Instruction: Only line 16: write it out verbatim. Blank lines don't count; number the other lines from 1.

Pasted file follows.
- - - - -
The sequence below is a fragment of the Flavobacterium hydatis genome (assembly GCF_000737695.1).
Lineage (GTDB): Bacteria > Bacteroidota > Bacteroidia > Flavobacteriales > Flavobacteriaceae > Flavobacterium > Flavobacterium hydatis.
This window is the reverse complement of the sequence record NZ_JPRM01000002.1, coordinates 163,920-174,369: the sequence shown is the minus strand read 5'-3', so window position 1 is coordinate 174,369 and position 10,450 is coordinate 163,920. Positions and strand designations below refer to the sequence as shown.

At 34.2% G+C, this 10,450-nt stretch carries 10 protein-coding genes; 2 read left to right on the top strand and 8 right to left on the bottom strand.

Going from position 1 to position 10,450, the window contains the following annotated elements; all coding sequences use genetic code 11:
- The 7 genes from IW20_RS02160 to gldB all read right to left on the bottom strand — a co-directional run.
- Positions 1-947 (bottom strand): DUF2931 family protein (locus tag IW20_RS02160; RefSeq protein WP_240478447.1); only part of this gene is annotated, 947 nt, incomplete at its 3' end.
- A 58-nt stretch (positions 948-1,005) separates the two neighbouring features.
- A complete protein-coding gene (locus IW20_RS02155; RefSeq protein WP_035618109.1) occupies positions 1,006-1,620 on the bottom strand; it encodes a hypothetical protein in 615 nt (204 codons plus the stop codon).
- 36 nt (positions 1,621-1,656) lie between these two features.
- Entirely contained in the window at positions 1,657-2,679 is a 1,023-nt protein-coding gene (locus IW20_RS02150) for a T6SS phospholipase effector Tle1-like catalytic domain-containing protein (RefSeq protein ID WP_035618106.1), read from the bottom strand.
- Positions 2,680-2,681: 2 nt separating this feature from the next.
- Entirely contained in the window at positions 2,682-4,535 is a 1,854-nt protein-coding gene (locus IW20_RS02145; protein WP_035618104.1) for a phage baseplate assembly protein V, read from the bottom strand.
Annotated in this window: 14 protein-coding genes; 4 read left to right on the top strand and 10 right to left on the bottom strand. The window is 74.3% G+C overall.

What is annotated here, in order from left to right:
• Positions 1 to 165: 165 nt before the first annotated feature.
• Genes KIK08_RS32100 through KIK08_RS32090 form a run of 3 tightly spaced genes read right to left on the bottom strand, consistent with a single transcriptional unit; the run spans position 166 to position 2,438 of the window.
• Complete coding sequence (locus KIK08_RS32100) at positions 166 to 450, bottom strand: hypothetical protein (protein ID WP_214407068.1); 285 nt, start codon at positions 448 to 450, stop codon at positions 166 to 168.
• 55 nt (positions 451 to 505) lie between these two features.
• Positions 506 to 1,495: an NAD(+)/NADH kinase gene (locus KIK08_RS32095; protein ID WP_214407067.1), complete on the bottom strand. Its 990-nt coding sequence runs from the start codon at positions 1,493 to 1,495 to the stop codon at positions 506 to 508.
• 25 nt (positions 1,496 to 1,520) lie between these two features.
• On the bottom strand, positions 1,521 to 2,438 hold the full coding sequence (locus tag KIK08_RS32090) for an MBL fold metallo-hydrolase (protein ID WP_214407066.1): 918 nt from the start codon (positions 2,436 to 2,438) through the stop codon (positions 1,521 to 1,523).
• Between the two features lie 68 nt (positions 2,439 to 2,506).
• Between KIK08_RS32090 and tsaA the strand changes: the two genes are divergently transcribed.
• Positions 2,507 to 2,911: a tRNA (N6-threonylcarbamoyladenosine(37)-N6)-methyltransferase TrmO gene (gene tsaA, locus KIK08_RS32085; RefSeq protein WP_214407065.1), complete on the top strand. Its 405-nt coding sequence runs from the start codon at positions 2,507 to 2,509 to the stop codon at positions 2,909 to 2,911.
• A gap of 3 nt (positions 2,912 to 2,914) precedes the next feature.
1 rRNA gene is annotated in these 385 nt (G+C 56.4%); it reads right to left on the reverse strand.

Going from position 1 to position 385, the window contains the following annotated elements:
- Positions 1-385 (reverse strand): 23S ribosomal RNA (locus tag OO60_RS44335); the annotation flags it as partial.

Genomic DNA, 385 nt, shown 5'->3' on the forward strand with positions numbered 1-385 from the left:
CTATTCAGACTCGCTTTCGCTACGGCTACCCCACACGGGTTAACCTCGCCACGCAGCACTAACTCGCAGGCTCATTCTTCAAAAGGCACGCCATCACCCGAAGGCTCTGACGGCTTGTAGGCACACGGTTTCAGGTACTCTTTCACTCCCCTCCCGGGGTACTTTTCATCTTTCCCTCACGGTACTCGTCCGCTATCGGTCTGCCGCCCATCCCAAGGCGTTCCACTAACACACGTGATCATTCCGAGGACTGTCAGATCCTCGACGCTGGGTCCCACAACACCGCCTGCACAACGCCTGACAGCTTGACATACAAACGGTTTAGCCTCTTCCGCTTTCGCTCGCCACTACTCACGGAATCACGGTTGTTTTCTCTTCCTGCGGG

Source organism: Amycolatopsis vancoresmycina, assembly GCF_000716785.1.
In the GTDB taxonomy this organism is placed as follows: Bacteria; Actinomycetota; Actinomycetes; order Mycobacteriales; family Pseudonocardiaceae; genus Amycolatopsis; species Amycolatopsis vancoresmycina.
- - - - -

• Positions 1 to 165: 165 nt before the first annotated feature.